Human trafficking in the Netherlands is a serious issue and one that the Dutch government is attempting to alleviate. According to the Human Traffic Victims Monitor, there were 958 registered trafficking victims from 2013 to 2017. Hopefully, with aid from the government and help from organizations, the Netherlands can see a decrease in human trafficking.
10 Facts About Human Trafficking in the Netherlands
- Tier 1 Category: Local government officials are not ignorant of the prevalence of human trafficking in the Netherlands. The U.S. Department of State designated the Netherlands as Tier 1, meaning the Dutch government fully complies with the minimum requirements for eliminating trafficking as set forth by the Trafficking Victims Protection Act, passed by the U.S. government in 2000.
- Legalizing Prostitution: The prostitution industry has been legal in the Netherlands since 2000. Once it was legalized, the demand for services increased but the supply did not. Human traffickers bring in international women to meet the demand.
- Labor Exploitation: In addition to sexual exploitation, human trafficking also takes place in economic fields where victims are subject to employment under deplorable conditions. It is not uncommon for these jobs to involve human rights violations.
- Criminality: Another form of human trafficking involves forcing individuals to commit crimes. Criminal exploitation is when an individual is forced to steal, beg or otherwise illegally acquire goods or monies and hand them over to the individual doing the exploiting. Perpetrators are often members of highly organized criminal organizations.
- Underreporting: The number of victims of human trafficking in the Netherlands is nearly five times the reported estimate. More than 6,000 individuals fall victim to human trafficking each year in the Netherlands, with roughly two-thirds of cases involving coerced sexual exploitation.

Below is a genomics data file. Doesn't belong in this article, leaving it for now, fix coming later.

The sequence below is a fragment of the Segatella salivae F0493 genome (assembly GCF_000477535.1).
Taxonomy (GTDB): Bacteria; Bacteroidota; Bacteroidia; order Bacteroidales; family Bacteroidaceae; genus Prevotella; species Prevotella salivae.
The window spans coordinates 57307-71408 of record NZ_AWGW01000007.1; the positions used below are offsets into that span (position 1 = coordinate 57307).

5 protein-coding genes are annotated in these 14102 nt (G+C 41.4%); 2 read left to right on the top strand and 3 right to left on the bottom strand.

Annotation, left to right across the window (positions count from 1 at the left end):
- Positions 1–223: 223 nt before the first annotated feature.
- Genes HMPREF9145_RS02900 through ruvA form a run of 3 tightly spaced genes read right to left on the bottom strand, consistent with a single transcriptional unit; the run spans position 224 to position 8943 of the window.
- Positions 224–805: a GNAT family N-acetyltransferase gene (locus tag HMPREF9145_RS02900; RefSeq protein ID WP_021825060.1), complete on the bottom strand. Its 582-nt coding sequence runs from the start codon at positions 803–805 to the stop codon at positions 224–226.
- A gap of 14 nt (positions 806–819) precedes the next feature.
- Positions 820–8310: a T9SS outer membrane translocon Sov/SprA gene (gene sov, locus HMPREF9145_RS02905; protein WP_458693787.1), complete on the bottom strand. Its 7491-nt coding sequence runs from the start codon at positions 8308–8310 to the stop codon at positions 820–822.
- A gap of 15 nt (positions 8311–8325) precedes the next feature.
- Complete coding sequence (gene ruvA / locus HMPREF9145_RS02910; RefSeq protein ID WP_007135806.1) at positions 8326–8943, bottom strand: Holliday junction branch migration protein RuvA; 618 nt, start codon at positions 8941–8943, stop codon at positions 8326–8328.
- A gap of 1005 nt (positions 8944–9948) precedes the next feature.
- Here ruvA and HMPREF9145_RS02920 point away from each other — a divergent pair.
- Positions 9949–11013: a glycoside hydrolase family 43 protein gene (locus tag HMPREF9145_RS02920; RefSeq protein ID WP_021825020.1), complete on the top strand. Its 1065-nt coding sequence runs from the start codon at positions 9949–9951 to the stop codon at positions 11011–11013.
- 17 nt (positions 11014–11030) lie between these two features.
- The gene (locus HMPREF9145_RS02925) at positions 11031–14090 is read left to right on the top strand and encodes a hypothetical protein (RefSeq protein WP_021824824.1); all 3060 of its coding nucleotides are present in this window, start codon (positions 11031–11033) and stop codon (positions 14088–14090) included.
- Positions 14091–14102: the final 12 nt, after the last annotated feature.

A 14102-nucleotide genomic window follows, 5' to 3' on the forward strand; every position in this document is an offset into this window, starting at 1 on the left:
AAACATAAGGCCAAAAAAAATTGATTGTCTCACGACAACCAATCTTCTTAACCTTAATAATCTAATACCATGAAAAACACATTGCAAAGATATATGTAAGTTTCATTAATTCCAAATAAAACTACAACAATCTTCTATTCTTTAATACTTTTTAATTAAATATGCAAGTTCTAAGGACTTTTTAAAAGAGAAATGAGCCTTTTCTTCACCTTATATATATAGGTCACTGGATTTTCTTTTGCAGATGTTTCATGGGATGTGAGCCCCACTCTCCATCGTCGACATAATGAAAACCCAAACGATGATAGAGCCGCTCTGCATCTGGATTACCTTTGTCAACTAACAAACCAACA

- Police Officer Training: It is standard practice in the Netherlands to complete training on how to handle human trafficking before passing the police academy. There are also officers who specialize in the handling of human trafficking. These officers must pass an examination before completing the academy.
- Sheltering Victims: The Dutch government has funded shelters for victims of human trafficking. It offers victims of human trafficking a stay of up to three months in a shelter. During this time, victims are provided with a safe space to begin the healing process. Here, victims also think about pursuing legal action against their trafficker. After three months, victims who agree to work with police to pursue their traffickers are permitted to stay longer in the shelter.
- Human Trafficking Task Force: In 2018, the Dutch government implemented its new anti-trafficking plan. It focuses on identifying victims, strengthening communication between shareholders, encouraging governments to take anti-trafficking action at a local level and amping up the work done to prevent labor trafficking. Since then, the task force has moved into inspecting brothels, training community leaders to identify human trafficking in order to safely intervene and has increased efforts against child trafficking.
- Not For Sale Campaign: Born in the early 2000s, the Not For Sale campaign is based in the heart of Amsterdam. The organization works with victims of human trafficking. It works especially with those victimized by sexual exploitation. The organization helps victims gain job experience and life skills needed to support themselves financially. Not For Sale also works to provide food, housing, healthcare and education for victims.
- GRETA: The Group of Experts on Action against Trafficking in Human Beings is an organization responsible for monitoring the implementation of anti-trafficking legislation. In 2018, GRETA published a report making note that even though the trafficking situation in the Netherlands requires much focus, the Netherlands is making significant improvements in the battle against trafficking.
By working at a local level to examine economies and conditions that perpetuate the cycle of human trafficking, the government and organizations can successfully alleviate human trafficking in the Netherlands.
– Jessica Raskauskas